Pending Legislation:

H.R.2434 – Civilian Contractors Engaged in Intelligence Activities Reduction Act of 2013

S.1192 & H.R.2444 – Commonsense Contractor Compensation Act of 2013

H.R.2912 – Afghanistan Suspension and Debarment Reform Act

I oppose reforming current private military contractor policy and wish to defeat H.R.2434, S.1192 & H.R.2444, and H.R.2912

I support requiring the director of National Intelligence to conduct a study to ascertain the extent to which contractors are used in the conduct of intelligence activities and the type of information to which such contractors are exposed or have access; formulating a plan for reducing by 25% the number of contractors to the intelligence community with top secret security clearances that are engaged in intelligence activities (including intelligence analysis), and wish to pass S.1192 & H.R.2434

I support prohibiting civilian or defense contracts from allowing compensation of contractor and subcontractor employees to exceed $230,700; allowing an exception to such limitation for scientists, engineers, or other specialists who are needed to ensure that an executive agency has continued access to needed skills and capabilities, and wish to pass S.1192 & H.R.2444

I support giving the Office of the Special Inspector General for Afghanistan Reconstruction (SIGAR), pending a review by the agencies involved, the authority to suspend or debar Afghan and foreign contractors operating in Afghanistan who are suspected of providing material support to enemy insurgents and terrorists, and wish to pass H.R.2912

 Posted by at 12:00 am
Jan 152015
 

The ATF’s National Tracing Center (NTC) is our nation’s only firearms tracing facility. It provides gun ownership and trafficking information to law enforcement agencies and tracks the intrastate and international movement of firearms. The NTC draws on several databases that contain firearm tracing information from millions of traces performed since 1989. These databases include reports of gun sales, suspected guns used in crimes, traces of subsequent owners of a gun and lists of guns that were stolen. Once a gun is traced, the personal data of the buyer is permanently retained in the trace file regardless of their innocence. Critics say that under the 1986 Firearms Owners’ Protection Act, it is illegal for the ATF to keep these records. The ATF, claiming compliance, continues consolidating and centralizing records maintained by federally-licensed gun dealers into the Firearms Tracing System.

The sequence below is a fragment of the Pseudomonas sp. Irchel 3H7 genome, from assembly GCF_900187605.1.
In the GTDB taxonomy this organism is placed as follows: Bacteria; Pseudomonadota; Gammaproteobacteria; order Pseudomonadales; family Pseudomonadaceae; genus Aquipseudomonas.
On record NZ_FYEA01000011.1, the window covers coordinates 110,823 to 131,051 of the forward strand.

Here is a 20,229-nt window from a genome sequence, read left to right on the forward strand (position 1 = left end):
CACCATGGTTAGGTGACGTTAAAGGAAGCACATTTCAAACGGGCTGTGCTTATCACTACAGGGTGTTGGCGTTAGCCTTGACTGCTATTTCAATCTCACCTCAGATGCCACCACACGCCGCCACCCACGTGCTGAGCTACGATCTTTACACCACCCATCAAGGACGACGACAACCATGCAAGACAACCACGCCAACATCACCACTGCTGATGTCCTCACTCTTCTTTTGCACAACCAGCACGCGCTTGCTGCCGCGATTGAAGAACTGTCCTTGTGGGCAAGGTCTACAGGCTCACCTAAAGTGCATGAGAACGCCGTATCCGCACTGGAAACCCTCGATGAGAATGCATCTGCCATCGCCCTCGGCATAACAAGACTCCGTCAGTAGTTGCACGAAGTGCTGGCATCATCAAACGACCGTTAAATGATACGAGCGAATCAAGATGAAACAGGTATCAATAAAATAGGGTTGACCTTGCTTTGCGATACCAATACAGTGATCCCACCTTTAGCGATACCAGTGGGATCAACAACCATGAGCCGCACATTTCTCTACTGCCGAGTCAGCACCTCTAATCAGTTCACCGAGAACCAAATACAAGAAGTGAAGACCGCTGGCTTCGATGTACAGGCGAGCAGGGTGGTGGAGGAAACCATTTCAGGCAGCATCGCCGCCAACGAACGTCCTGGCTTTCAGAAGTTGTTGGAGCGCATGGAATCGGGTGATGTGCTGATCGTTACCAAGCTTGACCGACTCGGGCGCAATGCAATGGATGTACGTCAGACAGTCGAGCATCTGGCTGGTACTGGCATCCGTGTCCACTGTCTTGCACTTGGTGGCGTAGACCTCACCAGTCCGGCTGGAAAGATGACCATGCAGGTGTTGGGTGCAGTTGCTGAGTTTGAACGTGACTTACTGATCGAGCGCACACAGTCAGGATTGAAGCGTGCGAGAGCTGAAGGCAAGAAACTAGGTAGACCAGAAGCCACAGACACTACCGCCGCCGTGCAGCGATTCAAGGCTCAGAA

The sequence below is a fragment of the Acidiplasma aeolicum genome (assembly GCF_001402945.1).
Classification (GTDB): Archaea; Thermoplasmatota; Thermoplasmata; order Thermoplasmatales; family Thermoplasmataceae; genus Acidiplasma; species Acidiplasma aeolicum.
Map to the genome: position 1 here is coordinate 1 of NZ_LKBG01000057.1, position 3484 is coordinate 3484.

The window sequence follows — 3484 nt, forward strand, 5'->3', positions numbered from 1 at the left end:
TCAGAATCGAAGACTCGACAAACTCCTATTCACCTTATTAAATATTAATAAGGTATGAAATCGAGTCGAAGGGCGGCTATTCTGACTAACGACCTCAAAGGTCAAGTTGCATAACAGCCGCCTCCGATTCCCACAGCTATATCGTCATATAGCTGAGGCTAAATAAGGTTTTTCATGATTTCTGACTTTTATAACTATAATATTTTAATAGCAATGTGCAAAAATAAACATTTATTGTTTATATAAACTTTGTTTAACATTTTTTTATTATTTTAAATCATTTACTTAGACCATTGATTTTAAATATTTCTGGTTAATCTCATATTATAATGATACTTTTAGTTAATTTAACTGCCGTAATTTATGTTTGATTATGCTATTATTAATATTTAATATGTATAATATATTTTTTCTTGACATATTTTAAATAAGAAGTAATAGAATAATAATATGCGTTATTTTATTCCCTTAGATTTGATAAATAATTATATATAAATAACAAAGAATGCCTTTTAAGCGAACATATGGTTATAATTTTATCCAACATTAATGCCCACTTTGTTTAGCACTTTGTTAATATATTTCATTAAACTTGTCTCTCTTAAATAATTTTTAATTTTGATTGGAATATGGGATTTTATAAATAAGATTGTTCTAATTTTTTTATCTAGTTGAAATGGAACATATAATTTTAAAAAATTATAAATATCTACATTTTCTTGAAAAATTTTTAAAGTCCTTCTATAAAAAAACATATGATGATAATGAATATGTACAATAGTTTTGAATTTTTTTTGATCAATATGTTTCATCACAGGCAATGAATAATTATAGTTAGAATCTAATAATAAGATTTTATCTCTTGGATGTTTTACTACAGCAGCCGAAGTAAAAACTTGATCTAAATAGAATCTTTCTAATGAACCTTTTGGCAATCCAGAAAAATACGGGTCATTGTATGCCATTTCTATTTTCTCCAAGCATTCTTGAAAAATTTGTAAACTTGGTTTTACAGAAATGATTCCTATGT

Pending Legislation:

S.1337 – Crime Gun Tracing Act of 2013

I oppose reforming current gun tracing policy and wish to defeat S.1337

I support increased funding for law enforcement officers to trace guns used in crimes and wish to pass S.1337

I support identifying a legislator who will sponsor a bill to prohibit the ATF from keeping personal data from law abiding citizens stored in the National Tracing Center database

 Posted by at 12:00 am
Jan 152015
 

We launched Operation Enduring Freedom on October 7, 2001 to avenge the attacks on our World Trade Center and Pentagon a month earlier. While in Afghanistan rooting out Bin Laden and Al-Qaeda, we got sidetracked and spent the next 8 years capturing Saddam Hussein and rebuilding war-torn Iraq. By the end of 2011, we had left Iraq and dispatched Bin Laden and much of Al-Qaeda, but we are still conducting military operations in this inhospitable country. More than 6,800 American troops, and nearly the same number of contractors, have been killed fighting these wars. More than 52,000 troops have also been wounded, and more than 875,000 war veterans have joined the disability rolls so far. These statistics do not include the many suicides committed by military personnel, the estimated 225,000 civilian casualties, or the $4 trillion these wars have cost our Treasury.